Tuesday, September 25, 2018

9 to 5 (Colin Higgins, 1980)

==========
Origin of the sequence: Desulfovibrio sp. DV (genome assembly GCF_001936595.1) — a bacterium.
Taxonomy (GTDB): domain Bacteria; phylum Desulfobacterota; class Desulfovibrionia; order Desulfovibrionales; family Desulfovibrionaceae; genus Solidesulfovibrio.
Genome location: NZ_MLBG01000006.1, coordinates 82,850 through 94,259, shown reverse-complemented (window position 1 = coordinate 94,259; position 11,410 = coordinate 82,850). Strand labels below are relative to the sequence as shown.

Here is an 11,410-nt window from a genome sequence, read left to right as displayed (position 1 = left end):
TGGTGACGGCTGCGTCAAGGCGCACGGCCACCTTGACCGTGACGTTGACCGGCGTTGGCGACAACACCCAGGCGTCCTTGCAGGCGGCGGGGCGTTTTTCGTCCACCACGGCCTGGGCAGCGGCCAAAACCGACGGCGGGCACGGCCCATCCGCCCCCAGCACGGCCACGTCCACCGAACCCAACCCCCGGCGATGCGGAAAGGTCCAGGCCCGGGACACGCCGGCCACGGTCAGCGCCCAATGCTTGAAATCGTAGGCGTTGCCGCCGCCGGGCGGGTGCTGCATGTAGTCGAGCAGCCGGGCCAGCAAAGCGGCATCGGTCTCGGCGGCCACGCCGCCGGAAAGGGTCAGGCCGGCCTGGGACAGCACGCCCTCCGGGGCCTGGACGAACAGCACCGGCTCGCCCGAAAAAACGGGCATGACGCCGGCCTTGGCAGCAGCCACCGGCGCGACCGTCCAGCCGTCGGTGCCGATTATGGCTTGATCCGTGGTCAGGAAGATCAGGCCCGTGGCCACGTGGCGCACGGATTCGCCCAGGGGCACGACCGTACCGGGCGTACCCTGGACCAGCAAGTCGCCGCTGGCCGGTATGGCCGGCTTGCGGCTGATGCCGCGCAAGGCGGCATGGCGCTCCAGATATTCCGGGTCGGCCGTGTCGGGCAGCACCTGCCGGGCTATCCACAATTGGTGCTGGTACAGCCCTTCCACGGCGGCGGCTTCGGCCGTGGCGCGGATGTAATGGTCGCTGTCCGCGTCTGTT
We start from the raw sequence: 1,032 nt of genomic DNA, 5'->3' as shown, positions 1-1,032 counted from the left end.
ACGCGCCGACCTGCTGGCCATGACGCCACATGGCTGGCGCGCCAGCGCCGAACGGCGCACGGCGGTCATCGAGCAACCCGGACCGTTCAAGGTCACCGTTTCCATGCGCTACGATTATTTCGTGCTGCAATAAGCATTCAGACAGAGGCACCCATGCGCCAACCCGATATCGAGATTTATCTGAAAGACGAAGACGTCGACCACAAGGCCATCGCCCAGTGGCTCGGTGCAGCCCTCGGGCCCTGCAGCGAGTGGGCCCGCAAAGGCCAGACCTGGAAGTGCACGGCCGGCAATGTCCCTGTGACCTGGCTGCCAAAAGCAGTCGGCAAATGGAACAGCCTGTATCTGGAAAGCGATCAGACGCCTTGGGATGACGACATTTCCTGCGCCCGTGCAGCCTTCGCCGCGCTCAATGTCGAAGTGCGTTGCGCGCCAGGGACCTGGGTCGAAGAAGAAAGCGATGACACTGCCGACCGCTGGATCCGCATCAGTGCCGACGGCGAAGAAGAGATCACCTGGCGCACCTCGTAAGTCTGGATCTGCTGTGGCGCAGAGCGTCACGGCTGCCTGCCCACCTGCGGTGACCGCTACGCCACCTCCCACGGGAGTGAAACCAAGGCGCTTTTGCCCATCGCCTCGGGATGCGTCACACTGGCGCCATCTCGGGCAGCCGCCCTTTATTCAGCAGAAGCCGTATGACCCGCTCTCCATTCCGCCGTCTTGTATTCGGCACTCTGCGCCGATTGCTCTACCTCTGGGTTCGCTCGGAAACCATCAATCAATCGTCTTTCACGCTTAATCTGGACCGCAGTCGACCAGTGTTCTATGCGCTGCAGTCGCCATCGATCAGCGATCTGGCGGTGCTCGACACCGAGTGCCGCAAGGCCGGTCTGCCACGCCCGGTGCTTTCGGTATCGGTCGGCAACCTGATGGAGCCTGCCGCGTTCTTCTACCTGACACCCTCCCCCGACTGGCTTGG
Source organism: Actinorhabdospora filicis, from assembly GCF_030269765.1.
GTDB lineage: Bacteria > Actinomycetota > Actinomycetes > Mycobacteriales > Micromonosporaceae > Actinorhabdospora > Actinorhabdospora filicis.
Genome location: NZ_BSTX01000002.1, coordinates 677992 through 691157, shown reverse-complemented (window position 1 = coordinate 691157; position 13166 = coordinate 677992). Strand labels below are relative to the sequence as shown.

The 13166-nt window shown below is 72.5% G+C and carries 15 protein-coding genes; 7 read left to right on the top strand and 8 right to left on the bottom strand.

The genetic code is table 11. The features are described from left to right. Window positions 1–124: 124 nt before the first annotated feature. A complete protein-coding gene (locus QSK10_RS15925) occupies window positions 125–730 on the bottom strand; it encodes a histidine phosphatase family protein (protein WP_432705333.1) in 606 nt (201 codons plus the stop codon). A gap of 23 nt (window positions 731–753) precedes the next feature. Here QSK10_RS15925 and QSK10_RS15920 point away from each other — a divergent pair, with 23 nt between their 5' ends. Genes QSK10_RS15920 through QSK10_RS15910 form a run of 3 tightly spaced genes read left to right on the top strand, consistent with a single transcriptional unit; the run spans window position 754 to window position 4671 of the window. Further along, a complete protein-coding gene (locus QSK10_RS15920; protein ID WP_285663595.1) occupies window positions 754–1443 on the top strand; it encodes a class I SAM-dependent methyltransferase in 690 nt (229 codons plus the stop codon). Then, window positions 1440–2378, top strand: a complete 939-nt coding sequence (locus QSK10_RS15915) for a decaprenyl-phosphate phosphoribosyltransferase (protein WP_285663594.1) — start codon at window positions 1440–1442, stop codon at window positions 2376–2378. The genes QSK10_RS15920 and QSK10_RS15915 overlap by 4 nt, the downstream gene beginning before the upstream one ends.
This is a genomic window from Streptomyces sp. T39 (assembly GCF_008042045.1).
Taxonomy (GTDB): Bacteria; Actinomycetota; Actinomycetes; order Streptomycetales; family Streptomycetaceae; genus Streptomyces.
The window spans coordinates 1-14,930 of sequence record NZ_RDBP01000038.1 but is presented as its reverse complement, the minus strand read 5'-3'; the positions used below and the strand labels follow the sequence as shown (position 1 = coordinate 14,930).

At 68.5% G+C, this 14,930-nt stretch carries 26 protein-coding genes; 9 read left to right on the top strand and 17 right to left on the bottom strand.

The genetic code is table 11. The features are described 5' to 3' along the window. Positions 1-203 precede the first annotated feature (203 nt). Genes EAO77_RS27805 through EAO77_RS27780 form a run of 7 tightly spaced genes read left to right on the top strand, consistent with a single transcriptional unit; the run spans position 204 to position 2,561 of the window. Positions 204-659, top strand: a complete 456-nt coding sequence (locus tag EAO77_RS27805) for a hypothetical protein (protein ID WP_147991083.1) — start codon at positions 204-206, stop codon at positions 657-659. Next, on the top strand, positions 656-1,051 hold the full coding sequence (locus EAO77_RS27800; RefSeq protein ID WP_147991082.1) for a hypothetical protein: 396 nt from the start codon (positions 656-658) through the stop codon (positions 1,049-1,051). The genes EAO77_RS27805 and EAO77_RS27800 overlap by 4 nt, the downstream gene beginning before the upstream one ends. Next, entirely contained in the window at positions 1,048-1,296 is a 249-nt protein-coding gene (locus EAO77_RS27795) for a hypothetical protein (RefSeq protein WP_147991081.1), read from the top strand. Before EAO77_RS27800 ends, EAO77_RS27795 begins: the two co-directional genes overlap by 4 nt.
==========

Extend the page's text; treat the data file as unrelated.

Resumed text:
It’s strange that as I write this in the late summer of 2018, Colin Higgins’ 9 to 5 remains a relevant enough cultural touchstone that ideas for a sequel are reportedly being kicked around. Of course, there’s a lasting feel-good rush to its depiction of collective female triumph, and it’s a little surprising (not really in a good way) how much of the film’s prescription for a productive office environment – equal pay, flexible work hours, job-sharing, onsite daycare, visually pleasing workspaces and so forth – would still constitute a cutting-edge employer. But the film is unnecessarily and counter-productively rigged, most glaringly by making the oppressive male boss, Hart, not just an adulterer, hypocrite, stealer of ideas etc. but a downright criminal embezzler; when he’s ultimately removed, it’s not through the operation of justice or transparency, but via the eccentric whims of the Board Chair (Sterling Hayden). It’s grating now that we never get to see one of the three women (Judy, the one played by Jane Fonda) contribute more to the office than to screw up the Xerox machine; even more so that the movie should remind us of this in the closing montage. Still, overall it’s pretty well-paced, and seldom actively grating: one appreciates the somewhat perverse streak evidenced in their early fantasies of how they’ll bring Hart down, or the sequence of stealing the wrong dead body, or the abidingly odd sight of the bondage-fantasy circumstances in which they keep Hart captive (for weeks). These amount only to a symbolic undermining though: in the end, the movie can barely chip at the power of corporatization (Fonda would take another, much underrated, shot at it shortly afterwards, in Pakula’s Rollover). Perhaps it’s not so surprising after all that it took over 35 years to gather the energy for a meaningful second attack…

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